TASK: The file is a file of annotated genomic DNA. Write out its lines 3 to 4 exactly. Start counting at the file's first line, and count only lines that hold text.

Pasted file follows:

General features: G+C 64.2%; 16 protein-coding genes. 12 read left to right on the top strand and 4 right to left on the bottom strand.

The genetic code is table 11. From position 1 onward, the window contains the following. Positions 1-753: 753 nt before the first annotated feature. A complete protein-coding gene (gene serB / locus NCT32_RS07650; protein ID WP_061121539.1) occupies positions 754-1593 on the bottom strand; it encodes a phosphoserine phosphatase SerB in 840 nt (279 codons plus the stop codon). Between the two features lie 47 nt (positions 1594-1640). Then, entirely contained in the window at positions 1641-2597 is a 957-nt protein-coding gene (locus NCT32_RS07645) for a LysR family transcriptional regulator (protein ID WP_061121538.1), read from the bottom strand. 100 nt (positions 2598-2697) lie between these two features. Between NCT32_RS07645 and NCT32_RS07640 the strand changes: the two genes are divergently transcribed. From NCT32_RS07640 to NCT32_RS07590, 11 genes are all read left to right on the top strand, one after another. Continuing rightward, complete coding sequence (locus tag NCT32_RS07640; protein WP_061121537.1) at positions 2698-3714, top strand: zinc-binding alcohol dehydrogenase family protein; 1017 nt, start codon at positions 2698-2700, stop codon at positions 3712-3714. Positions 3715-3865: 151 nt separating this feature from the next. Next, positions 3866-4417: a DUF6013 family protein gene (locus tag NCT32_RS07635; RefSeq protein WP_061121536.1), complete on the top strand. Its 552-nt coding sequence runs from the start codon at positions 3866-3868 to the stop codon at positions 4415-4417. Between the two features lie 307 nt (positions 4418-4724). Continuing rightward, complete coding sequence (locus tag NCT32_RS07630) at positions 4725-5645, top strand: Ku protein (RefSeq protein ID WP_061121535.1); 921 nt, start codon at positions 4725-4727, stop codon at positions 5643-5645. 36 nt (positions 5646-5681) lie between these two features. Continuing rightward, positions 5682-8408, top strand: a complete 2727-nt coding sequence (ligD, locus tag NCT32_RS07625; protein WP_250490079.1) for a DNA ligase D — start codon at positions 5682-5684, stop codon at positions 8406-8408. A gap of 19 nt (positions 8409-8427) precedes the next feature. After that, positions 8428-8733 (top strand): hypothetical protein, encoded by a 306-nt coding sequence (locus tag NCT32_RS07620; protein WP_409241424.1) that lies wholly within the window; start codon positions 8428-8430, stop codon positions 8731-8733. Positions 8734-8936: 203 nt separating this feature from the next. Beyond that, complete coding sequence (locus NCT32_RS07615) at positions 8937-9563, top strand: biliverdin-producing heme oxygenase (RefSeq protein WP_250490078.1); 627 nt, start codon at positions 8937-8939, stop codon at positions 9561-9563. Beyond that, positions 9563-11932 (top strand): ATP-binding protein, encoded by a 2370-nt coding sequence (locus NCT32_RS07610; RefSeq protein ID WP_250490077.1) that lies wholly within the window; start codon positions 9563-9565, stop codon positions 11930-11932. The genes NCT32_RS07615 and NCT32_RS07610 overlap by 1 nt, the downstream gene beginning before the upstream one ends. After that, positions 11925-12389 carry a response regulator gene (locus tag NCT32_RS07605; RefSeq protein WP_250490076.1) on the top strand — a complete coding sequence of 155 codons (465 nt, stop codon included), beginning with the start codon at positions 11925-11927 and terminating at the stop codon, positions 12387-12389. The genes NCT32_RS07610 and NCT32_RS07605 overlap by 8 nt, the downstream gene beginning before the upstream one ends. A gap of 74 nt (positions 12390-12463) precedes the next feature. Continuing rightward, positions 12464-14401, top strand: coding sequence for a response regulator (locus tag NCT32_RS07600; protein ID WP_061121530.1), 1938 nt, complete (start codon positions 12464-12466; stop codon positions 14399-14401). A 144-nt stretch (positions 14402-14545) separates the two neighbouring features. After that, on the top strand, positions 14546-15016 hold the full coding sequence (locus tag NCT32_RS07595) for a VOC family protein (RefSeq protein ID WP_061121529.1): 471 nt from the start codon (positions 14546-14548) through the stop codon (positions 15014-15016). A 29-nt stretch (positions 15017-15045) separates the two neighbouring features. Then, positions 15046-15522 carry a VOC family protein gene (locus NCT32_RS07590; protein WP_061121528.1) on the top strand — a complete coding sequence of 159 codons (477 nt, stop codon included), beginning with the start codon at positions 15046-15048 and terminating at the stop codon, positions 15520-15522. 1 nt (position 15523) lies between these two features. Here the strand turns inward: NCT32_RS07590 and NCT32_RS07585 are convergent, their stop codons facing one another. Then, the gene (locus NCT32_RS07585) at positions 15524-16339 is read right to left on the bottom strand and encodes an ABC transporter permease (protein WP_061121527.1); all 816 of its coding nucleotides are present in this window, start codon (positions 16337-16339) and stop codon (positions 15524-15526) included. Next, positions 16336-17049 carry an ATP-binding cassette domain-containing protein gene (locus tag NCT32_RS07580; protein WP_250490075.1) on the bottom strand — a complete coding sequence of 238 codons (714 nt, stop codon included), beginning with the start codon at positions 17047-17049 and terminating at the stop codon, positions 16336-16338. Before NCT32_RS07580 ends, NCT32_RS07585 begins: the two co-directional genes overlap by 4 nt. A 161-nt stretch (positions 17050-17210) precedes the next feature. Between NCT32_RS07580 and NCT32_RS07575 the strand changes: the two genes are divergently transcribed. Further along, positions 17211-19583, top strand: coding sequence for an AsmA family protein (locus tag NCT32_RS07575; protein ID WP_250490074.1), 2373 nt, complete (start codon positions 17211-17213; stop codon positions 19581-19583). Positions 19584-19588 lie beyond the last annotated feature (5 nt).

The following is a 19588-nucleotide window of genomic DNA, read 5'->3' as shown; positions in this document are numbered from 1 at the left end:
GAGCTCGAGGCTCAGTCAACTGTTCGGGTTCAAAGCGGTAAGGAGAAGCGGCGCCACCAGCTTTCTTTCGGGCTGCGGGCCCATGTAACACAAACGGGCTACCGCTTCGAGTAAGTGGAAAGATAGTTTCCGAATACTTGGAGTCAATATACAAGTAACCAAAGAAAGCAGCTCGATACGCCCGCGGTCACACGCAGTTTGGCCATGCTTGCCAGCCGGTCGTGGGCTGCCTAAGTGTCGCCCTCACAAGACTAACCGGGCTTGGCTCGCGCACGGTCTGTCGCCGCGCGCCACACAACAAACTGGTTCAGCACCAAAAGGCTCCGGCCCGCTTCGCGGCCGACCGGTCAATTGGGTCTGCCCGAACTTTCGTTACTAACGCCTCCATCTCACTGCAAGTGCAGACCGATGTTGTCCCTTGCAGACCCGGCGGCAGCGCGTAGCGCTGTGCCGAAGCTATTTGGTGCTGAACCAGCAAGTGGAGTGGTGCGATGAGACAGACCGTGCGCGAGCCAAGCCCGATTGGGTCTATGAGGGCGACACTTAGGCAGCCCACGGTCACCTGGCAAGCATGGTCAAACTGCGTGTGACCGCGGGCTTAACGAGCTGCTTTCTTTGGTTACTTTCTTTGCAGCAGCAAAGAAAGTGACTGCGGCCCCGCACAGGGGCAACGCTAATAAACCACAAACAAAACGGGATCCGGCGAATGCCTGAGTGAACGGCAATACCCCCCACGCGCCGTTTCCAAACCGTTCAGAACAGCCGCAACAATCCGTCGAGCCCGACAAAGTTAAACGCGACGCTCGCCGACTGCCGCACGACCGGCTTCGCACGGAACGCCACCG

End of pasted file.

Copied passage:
The following is a 19588-nucleotide window of genomic DNA, read 5'->3' as shown; positions in this document are numbered from 1 at the left end:
GAGCTCGAGGCTCAGTCAACTGTTCGGGTTCAAAGCGGTAAGGAGAAGCGGCGCCACCAGCTTTCTTTCGGGCTGCGGGCCCATGTAACACAAACGGGCTACCGCTTCGAGTAAGTGGAAAGATAGTTTCCGAATACTTGGAGTCAATATACAAGTAACCAAAGAAAGCAGCTCGATACGCCCGCGGTCACACGCAGTTTGGCCATGCTTGCCAGCCGGTCGTGGGCTGCCTAAGTGTCGCCCTCACAAGACTAACCGGGCTTGGCTCGCGCACGGTCTGTCGCCGCGCGCCACACAACAAACTGGTTCAGCACCAAAAGGCTCCGGCCCGCTTCGCGGCCGACCGGTCAATTGGGTCTGCCCGAACTTTCGTTACTAACGCCTCCATCTCACTGCAAGTGCAGACCGATGTTGTCCCTTGCAGACCCGGCGGCAGCGCGTAGCGCTGTGCCGAAGCTATTTGGTGCTGAACCAGCAAGTGGAGTGGTGCGATGAGACAGACCGTGCGCGAGCCAAGCCCGATTGGGTCTATGAGGGCGACACTTAGGCAGCCCACGGTCACCTGGCAAGCATGGTCAAACTGCGTGTGACCGCGGGCTTAACGAGCTGCTTTCTTTGGTTACTTTCTTTGCAGCAGCAAAGAAAGTGACTGCGGCCCCGCACAGGGGCAACGCTAATAAACCACAAACAAAACGGGATCCGGCGAATGCCTGAGTGAACGGCAATACCCCCCACGCGCCGTTTCCAAACCGTTCAGAACAGCCGCAACAATCCGTCGAGCCCGACAAAGTTAAACGCGACGCTCGCCGACTGCCGCACGACCGGCTTCGCACGGAACGCCACCG